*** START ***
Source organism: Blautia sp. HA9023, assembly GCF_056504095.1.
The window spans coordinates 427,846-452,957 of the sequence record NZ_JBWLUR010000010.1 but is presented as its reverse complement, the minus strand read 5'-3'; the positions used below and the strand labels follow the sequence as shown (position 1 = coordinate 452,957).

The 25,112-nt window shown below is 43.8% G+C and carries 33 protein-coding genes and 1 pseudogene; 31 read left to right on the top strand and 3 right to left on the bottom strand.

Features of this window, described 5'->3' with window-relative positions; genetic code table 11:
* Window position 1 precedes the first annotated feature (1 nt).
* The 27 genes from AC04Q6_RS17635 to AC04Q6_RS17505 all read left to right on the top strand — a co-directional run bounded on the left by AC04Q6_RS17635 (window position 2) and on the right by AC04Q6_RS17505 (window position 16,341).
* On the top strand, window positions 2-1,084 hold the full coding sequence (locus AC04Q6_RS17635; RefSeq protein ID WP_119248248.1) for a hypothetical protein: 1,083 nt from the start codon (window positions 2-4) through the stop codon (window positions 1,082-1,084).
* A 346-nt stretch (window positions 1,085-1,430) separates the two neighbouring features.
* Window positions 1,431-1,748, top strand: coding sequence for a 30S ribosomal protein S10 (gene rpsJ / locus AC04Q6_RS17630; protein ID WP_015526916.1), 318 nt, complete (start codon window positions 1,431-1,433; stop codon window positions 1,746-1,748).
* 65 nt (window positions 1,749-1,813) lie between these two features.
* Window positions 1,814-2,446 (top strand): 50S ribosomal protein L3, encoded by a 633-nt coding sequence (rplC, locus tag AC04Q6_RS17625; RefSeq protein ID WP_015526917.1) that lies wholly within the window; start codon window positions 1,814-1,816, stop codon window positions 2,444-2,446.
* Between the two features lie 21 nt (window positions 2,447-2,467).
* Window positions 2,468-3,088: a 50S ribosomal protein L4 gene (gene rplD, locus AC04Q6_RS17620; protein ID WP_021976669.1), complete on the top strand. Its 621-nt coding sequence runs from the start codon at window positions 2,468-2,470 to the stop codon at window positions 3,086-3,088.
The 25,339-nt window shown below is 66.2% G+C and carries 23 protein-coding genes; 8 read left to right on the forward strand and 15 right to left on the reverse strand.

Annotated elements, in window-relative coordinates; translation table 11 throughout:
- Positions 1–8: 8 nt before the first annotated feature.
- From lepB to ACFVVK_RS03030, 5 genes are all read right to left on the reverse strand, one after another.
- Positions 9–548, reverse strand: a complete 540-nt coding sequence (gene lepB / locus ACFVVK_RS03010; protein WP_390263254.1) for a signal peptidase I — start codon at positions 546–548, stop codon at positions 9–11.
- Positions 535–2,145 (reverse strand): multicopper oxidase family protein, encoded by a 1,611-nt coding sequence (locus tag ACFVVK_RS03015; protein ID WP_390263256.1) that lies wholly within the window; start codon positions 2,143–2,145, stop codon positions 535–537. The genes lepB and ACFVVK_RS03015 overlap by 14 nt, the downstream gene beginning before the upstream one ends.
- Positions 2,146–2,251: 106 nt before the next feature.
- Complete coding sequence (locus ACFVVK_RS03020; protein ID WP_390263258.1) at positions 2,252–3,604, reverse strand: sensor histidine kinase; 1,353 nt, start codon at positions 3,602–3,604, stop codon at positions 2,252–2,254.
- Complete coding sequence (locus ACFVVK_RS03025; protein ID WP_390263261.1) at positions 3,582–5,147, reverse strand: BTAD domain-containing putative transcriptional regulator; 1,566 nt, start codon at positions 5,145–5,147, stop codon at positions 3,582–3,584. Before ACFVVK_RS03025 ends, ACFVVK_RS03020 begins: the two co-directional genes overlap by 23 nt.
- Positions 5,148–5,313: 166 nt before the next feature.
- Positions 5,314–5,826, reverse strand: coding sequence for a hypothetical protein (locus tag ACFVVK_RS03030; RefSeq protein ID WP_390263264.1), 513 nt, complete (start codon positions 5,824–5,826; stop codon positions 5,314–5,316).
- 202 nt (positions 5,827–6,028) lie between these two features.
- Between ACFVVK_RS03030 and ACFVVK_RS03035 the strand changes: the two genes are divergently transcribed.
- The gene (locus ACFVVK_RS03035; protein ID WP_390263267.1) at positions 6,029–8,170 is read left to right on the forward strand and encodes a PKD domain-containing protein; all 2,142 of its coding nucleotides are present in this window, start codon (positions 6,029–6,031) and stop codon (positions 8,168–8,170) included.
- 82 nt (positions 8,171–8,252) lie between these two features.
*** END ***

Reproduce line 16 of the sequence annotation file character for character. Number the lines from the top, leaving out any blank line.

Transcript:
- Positions 1–8: 8 nt before the first annotated feature.